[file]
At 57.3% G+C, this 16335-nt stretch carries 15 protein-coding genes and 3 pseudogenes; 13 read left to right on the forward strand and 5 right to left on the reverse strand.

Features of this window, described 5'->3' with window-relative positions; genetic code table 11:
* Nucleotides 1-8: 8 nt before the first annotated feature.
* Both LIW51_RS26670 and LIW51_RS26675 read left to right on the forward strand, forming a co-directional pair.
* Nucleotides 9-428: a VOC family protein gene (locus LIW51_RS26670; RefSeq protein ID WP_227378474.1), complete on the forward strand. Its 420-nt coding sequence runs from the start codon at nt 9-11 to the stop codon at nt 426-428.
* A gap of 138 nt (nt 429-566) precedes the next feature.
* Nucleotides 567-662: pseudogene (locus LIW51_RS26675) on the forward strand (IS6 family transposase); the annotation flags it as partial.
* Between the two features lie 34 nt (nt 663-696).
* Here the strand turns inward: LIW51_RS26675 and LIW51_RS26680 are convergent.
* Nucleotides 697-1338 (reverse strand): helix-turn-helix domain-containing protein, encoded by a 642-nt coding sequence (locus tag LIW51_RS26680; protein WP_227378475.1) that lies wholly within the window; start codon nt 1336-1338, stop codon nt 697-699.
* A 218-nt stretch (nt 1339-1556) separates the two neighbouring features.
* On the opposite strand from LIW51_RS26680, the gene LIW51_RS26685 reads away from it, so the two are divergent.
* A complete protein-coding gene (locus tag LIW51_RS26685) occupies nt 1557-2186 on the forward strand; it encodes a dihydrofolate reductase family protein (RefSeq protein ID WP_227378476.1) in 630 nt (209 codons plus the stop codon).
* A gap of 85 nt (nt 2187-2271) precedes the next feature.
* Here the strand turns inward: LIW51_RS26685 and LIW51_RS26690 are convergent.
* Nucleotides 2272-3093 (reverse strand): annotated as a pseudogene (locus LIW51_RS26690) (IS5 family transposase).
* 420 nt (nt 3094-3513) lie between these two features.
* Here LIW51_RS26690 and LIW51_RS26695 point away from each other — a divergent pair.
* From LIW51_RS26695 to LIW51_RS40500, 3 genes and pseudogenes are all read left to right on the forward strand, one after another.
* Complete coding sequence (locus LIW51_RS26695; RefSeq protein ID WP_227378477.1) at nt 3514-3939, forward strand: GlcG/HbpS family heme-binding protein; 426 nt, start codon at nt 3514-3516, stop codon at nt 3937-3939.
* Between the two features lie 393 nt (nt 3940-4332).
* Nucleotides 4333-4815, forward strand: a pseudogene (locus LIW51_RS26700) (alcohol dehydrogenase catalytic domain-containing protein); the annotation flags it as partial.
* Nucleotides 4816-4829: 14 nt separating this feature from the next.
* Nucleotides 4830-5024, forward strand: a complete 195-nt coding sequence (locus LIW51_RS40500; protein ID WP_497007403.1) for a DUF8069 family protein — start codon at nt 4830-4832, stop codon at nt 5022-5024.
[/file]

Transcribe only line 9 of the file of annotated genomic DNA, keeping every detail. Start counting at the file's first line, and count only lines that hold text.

* Here the strand turns inward: LIW51_RS26675 and LIW51_RS26680 are convergent.